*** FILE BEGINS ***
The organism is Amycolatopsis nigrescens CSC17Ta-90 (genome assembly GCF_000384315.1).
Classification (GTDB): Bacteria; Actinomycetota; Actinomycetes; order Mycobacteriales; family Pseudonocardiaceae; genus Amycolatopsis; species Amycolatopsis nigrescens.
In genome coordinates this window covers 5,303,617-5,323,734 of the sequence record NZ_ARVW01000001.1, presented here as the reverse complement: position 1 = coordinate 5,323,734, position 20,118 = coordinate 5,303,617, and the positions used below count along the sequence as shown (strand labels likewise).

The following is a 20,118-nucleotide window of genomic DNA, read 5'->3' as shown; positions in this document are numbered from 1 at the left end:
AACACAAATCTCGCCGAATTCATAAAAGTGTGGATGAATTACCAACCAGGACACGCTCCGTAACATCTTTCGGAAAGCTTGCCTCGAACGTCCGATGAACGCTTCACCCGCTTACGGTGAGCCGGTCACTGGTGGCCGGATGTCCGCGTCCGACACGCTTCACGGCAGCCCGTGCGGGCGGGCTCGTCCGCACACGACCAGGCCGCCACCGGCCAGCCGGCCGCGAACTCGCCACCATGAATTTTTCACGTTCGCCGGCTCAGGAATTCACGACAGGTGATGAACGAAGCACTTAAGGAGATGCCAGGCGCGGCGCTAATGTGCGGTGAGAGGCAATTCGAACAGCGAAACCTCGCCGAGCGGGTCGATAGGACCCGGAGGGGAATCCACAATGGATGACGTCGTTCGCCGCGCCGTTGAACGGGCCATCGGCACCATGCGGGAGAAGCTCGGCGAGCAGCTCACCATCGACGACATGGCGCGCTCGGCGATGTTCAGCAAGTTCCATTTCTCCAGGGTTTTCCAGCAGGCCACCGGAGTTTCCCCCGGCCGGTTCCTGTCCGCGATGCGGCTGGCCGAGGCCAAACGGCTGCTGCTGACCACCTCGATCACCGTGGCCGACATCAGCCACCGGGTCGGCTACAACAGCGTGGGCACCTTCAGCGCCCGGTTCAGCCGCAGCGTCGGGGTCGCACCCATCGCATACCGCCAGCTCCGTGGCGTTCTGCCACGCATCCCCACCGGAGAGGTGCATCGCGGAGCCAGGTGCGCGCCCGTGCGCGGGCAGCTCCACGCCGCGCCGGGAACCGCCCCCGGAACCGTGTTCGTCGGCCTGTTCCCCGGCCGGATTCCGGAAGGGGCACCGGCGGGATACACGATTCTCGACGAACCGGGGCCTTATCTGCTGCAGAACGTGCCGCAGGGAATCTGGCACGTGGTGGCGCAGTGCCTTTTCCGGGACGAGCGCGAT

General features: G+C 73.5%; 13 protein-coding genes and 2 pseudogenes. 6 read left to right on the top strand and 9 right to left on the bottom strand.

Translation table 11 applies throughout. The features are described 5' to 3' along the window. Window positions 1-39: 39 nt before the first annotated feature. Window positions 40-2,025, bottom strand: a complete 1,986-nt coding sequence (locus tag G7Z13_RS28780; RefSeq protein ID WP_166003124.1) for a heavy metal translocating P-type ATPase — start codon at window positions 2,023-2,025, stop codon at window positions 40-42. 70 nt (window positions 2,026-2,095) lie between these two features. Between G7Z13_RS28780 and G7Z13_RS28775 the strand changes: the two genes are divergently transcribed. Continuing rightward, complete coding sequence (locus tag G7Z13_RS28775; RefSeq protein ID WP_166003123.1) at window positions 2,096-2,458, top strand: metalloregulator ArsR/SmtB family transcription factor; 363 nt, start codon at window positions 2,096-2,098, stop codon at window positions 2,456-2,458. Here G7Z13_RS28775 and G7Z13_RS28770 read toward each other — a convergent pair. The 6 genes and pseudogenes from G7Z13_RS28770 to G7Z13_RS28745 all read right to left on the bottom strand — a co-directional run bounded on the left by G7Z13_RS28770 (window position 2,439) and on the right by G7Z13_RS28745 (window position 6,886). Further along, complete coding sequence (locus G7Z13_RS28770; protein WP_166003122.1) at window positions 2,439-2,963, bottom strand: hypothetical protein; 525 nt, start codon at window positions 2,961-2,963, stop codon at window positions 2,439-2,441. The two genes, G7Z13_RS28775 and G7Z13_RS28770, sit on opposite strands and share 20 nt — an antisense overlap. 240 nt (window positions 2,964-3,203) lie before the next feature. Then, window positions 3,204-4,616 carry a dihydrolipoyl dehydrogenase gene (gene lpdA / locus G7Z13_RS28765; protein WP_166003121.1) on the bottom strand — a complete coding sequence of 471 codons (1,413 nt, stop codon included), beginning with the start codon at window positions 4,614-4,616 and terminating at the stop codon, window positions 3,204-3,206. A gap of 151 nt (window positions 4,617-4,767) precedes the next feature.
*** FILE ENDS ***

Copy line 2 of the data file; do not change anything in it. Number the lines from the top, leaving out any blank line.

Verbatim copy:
Classification (GTDB): Bacteria; Actinomycetota; Actinomycetes; order Mycobacteriales; family Pseudonocardiaceae; genus Amycolatopsis; species Amycolatopsis nigrescens.